Emulsification is the process of combining two substances that normally don't mix well together. To emulsify fats usually means to mix them with water-based liquids and a binding substance like bile salts or other compounds, which has important implications for cooking and digestion.
Hydrophobic vs. Hydrophilic
The adage "oil and water don't mix" is based on the characteristics of hydrophobic versus hydrophilic interactions. Fats are hydrophobic, which means they appear to avoid water and instead form large globules when mixed with a water-based liquid.
However, this happens not because the fat molecules actively avoid water, but because the water molecules prefer to bond with each other rather than with the fats. Water is a "polar" molecule, and fats are "non-polar." Polar molecules prefer to bond with other polar molecules.
Emulsification of Fats in Cooking
Emulsify fat means that you change the environment so the fat and water molecules can mix together more easily. Typically this requires you to add a compound, known as an emulsifier, which can serve as a bridge between the fat and water molecules.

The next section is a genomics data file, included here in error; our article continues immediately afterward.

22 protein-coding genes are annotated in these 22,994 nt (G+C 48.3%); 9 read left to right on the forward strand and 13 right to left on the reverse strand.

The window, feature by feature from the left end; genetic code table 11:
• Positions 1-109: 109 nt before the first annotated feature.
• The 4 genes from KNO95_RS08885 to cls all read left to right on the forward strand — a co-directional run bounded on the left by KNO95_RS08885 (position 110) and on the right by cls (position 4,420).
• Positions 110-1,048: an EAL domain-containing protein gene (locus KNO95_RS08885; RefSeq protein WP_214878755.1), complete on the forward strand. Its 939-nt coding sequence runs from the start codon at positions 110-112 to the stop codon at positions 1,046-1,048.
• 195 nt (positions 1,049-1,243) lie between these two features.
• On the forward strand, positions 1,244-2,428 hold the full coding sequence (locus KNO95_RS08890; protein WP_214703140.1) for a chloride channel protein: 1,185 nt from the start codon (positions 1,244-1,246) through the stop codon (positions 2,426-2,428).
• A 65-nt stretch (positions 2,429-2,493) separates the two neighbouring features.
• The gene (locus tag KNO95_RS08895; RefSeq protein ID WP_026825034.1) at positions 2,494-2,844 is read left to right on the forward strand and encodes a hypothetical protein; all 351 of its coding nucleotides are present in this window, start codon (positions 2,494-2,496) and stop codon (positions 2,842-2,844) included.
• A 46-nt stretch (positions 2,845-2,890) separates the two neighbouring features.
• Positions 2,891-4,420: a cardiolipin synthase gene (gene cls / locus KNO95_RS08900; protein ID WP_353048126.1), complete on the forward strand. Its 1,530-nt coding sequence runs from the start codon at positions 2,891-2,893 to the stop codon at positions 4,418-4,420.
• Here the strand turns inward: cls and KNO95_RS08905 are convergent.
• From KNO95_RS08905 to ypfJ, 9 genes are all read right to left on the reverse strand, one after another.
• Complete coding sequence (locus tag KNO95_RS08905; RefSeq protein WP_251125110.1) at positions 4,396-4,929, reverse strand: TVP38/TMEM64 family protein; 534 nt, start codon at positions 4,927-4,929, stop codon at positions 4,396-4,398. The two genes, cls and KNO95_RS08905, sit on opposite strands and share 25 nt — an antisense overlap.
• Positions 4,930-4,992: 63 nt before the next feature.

Emulsifiers typically have one end that is polar and one end that is non-polar. Emulsifiers can be found in egg whites, mustard, gelatin and skim milk, and they're important for making mayonnaise and other foods that combine fats and water-based liquids.
Fat Emulsification and Digestion
Emulsification of fats is also a critical part of digestion. Most of the fluid in your digestive tract is water-based, so when you consume fats, they tend to form large globules in your intestines.
When the fat is in large globules, it's hard for the enzymes in your digestive tract to break down and absorb dietary fats. As a result, your body uses an emulsifier known as bile to break up these fat globules.
The Role of Bile Acids or Salts
Bile acids or bile salts are produced by the liver and stored in the gallbladder. When you eat a meal with fat, bile is released from your gallbladder into your digestive tract. Bile has two sides:
- One side of bile is hydrophobic.
- The other side is hydrophilic.
Bile is made up of a steroid molecule, which comes from cholesterol, and a small side chain that has hydrophilic sections.